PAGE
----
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Despite antiatherogenic metabolic characteristics, SCD1-deficient mice have increased inflammation and atherosclerosis

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Title: Despite antiatherogenic metabolic characteristics, SCD1-deficient mice have increased inflammation and atherosclerosis
Author: MacDonald, Marcia L. E.; van Eck, Miranda; Hildebrand, Reeni B.; Wong, Brian W. C.; Bissada, Nagat; Ruddle, Piers; Kontush, Anatol; Hussein, Hala; Pouladi, Mahmoud A.; Chapman, M. John; Fievet, Catherine; van Berkel, Theo J. C.; Staels, Bart; McManus, Bruce M.; Hayden, Michael R.
Subject Keywords Apolipoproteins;Atherosclerosis;Hyperlipoproteinemia;Inflammation;Lipoproteins
Issue Date: 2008-12-18
Publicly Available in cIRcle 2009-06-18
Publisher American Heart Association
Citation: Arteriosclerosis, Thrombosis, and Vascular Biology, 29(3), 341-347. http://atvb.ahajournals.org/cgi/content/full/29/3/341
Abstract: OBJECTIVE—Absence of stearoyl-CoA desaturase-1 (SCD1) in mice reduces plasma triglycerides and provides protection from obesity and insulin resistance, which would be predicted to be associated with reduced susceptibility to atherosclerosis. The aim of this study was to determine the effect of SCD1 deficiency on atherosclerosis. Methods and RESULTS—Despite an antiatherogenic metabolic profile, SCD1 deficiency increases atherosclerosis in hyperlipidemic low density lipoprotein receptor (LDLR)-deficient mice challenged with a western diet. Lesion area at the aortic root is significantly increased in males and females in two models of SCD1 deficiency. Inflammatory changes are evident in the skin of these mice, including increased intercellular adhesion molecule (ICAM)-1 and ulcerative dermatitis. Increases in ICAM-1 and interleukin-6 are also evident in plasma of SCD1-deficient mice. HDL particles demonstrate changes associated with inflammation, including, decreased plasma apoA-II and apoA-I and paraoxonase-1 and increased plasma serum amyloid A. Lipopolysaccharide-induced inflammatory response and cholesterol efflux are not altered in SCD1-deficient macrophages. In addition, when SCD1 deficiency is limited to bone-marrow derived cells, lesion size is not altered in LDLR-deficient mice. CONCLUSIONS—These studies reinforce the crucial role of chronic inflammation in promoting atherosclerosis, even in the presence of antiatherogenic biochemical and metabolic characteristics. [The original version of this article, along with updated information and services is located on the World Wide Web at: http://atvb.ahajournals.org/cgi/content/full/29/3/341] [UBC users: please click on the UBC eLink icon at the bottom of this record]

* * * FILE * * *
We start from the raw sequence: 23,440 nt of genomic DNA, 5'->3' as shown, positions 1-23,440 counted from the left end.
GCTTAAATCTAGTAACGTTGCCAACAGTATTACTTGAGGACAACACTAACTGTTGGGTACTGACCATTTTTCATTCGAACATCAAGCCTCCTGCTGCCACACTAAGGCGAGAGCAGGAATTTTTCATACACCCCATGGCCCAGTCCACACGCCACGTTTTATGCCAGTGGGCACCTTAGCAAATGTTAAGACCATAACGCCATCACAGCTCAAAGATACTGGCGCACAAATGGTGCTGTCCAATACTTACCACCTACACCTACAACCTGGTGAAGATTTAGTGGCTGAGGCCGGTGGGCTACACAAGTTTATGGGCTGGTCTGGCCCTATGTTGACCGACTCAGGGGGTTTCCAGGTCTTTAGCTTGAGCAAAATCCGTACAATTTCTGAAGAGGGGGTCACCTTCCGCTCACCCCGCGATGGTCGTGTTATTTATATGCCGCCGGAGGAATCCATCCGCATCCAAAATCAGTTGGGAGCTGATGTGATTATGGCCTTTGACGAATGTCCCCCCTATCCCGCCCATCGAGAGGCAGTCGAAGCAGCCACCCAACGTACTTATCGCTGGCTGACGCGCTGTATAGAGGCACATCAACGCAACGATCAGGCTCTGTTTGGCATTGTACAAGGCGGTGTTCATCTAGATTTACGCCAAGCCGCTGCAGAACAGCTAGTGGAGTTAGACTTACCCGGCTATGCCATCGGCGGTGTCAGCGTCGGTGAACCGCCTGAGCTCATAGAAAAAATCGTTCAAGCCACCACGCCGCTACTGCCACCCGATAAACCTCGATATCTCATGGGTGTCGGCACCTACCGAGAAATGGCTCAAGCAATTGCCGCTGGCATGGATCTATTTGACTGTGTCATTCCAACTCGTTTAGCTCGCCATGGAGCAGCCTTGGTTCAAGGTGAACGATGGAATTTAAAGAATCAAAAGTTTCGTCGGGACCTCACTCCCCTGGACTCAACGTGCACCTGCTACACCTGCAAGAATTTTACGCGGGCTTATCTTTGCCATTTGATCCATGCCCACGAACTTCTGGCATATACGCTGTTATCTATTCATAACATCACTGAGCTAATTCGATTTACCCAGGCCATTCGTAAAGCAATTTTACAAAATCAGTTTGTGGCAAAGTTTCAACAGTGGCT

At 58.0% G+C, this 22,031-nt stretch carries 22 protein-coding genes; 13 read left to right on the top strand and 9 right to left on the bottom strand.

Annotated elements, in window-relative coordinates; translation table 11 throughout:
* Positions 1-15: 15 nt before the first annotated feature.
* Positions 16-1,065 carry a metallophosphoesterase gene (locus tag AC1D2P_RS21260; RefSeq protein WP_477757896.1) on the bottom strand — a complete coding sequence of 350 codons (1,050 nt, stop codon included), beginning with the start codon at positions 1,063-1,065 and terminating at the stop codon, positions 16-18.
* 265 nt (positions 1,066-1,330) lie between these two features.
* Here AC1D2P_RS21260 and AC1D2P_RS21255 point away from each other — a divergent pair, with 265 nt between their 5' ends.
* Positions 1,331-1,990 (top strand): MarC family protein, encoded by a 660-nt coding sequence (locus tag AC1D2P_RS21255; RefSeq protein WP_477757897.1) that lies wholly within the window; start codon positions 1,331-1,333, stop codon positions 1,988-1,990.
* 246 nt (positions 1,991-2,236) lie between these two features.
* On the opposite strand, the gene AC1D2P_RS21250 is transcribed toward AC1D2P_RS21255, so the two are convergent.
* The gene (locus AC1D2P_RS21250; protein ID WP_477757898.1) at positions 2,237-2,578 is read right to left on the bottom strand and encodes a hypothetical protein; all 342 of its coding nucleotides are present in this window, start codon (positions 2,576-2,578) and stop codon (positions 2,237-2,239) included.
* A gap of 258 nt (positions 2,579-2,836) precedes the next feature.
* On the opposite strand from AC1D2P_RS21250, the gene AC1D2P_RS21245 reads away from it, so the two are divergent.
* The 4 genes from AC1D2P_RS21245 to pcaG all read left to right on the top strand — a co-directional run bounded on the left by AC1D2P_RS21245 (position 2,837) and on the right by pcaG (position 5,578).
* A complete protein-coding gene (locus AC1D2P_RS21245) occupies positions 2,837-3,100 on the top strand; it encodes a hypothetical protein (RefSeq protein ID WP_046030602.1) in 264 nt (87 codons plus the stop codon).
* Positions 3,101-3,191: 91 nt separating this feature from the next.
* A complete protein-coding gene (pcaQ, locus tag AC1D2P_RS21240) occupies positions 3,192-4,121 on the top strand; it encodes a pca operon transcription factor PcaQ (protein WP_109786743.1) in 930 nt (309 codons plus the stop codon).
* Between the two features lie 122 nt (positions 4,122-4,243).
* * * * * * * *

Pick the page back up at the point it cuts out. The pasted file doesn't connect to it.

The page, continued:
Affiliation: Child and Family Research Institute (CFRI)Medical Genetics, Dept ofMolecular Medicine and Therapeutics, Centre for
URI: http://hdl.handle.net/2429/9434
Peer Review Status: Peer-Reviewed

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